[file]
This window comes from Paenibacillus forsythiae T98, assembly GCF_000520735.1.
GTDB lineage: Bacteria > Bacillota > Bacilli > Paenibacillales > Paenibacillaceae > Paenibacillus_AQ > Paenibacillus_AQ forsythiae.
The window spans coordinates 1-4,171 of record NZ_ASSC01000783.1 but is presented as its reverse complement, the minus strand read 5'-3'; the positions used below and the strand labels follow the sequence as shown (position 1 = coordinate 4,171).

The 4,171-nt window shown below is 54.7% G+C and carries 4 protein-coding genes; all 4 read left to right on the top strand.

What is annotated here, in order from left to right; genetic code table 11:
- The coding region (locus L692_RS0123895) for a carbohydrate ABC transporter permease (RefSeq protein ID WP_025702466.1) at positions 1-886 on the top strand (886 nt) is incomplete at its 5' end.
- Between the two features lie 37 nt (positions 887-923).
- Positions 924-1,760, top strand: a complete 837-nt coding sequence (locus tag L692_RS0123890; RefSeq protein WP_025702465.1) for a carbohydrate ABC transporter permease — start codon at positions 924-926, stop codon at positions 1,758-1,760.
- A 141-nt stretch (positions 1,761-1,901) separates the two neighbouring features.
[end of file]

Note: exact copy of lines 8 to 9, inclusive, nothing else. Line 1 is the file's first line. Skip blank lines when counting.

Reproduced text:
- Positions 924-1,760, top strand: a complete 837-nt coding sequence (locus tag L692_RS0123890; RefSeq protein WP_025702465.1) for a carbohydrate ABC transporter permease — start codon at positions 924-926, stop codon at positions 1,758-1,760.
- A 141-nt stretch (positions 1,761-1,901) separates the two neighbouring features.